Saturday, May 1, 2010

In the Arena – Calling All Scientists

It was a different time, a hundred years ago when former President Theodore Roosevelt strode into the Sorbonne in Paris to deliver his “Citizen in a Republic” speech which has become widely known as the "Man in the Arena" speech. His remarks were a call to action reflecting on what he believed were the duties associated with someone living in a democracy. [I’ve included the unforgettable passage below for your encouragement.]

Teddy’s words are as inspiring today as they were a century ago, but I look at them in a different way. I look at them as a call to action for all those armchair scientists out there, reading about science, attending lectures, and maybe evening dreaming about making a discovery one day. Why not actually climb into the arena? Why not decide to do some real science? Get your face marred with dust.

As I’ve conveyed over and over again here on the SLB, you have many paths at your disposal to make a real contribution (yes, small contributions are worthwhile too). It could be something simple like participating in Galaxy Zoo to classify galaxies, or hunt for supernovae. You could turn to amateur astronomy and locate comets, celestial events (recall the amateur who first noticed the stupendous Jupiter impact last year), or even discover a new exoplanet. At the very least you could run a BOINC screen saver and play a role in a global science computation project. You have a lot of options to “feel the triumph of high achievement.” Do real science now!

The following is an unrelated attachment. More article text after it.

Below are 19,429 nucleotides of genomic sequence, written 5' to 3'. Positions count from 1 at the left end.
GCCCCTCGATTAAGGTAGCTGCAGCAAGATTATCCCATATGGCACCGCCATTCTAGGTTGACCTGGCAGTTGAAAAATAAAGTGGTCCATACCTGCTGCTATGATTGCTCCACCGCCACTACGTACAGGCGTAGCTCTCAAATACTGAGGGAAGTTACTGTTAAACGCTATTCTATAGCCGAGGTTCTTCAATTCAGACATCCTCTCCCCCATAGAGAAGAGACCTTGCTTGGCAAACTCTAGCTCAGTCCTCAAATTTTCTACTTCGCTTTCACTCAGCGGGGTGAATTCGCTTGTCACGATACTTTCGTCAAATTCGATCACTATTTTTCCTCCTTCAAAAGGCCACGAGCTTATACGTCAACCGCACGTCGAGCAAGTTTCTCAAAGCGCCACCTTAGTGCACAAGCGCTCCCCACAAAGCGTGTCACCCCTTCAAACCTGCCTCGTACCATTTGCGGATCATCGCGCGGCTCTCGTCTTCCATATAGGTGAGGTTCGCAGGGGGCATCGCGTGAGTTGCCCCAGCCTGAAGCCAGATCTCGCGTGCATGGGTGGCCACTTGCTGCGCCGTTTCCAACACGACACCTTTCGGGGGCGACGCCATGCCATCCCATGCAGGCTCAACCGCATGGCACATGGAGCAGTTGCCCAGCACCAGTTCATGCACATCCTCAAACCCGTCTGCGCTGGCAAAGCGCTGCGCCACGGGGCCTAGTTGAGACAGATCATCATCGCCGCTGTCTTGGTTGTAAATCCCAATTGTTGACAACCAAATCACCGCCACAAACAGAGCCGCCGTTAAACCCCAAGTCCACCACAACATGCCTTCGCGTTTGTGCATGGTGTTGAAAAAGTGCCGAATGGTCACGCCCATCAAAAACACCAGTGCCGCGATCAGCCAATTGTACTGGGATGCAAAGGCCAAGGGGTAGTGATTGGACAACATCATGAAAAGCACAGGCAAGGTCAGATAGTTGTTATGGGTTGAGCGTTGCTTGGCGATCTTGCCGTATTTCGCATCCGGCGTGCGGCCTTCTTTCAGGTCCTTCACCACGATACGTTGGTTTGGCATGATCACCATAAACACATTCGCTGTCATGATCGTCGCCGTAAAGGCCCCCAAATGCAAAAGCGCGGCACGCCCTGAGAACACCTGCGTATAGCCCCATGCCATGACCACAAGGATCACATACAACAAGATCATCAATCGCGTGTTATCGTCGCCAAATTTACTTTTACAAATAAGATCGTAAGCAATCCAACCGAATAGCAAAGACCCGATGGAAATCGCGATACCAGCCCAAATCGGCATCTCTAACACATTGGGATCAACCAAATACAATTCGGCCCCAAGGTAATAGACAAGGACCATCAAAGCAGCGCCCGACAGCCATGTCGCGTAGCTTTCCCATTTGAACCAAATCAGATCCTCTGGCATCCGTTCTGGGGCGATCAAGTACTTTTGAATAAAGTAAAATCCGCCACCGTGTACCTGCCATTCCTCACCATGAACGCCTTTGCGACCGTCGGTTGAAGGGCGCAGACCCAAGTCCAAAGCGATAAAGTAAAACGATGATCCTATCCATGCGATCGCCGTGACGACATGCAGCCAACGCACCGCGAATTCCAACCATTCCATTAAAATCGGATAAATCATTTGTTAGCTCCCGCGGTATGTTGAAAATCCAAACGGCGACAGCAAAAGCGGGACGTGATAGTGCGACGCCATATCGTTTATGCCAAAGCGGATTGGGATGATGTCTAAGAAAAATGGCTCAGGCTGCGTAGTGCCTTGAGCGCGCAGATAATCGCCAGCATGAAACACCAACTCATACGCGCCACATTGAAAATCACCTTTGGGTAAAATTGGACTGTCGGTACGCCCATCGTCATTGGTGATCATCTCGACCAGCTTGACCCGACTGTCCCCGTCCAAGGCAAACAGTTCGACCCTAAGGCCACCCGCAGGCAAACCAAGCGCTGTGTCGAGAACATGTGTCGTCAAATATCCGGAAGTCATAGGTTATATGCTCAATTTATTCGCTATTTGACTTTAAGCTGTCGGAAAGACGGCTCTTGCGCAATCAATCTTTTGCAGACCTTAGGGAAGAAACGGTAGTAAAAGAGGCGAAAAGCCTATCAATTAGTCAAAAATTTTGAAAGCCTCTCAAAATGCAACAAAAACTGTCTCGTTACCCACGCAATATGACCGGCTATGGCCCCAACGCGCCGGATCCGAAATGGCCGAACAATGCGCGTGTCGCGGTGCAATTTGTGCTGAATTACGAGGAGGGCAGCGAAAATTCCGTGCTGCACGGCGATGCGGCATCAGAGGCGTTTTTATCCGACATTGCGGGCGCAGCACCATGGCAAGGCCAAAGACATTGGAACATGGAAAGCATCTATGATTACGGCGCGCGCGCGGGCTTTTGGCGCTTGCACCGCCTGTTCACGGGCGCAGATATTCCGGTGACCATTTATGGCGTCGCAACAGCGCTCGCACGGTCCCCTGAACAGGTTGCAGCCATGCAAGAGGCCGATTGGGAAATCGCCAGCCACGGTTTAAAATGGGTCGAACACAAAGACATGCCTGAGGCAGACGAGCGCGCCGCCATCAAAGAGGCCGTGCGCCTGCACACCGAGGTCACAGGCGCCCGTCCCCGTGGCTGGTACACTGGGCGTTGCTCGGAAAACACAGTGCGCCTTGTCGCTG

“It is not the critic who counts; not the man who points out how the strong man stumbles, or where the doer of deeds could have done them better. The credit belongs to the man who is actually in the arena, whose face is marred by dust and sweat and blood; who strives valiantly; who errs, and comes short again and again, because there is no effort without error and short coming; but who does actually strive to do the deeds; who knows the great enthusiasms, the great devotions; who spends himself in a worthy cause; who at the best knows in the end the triumph of high achievement, and who at the worst, if he fails, at least fails while daring greatly, so that his place shall never by with those cold and timid souls who know neither victory nor defeat.”

1 comment:

  1. Hello all- I'd like to add a reference that I just learned about that complements this post about participating in science. Check out: which is a website where science enthusiasts can find actual science projects to join. So please find a project in your area!


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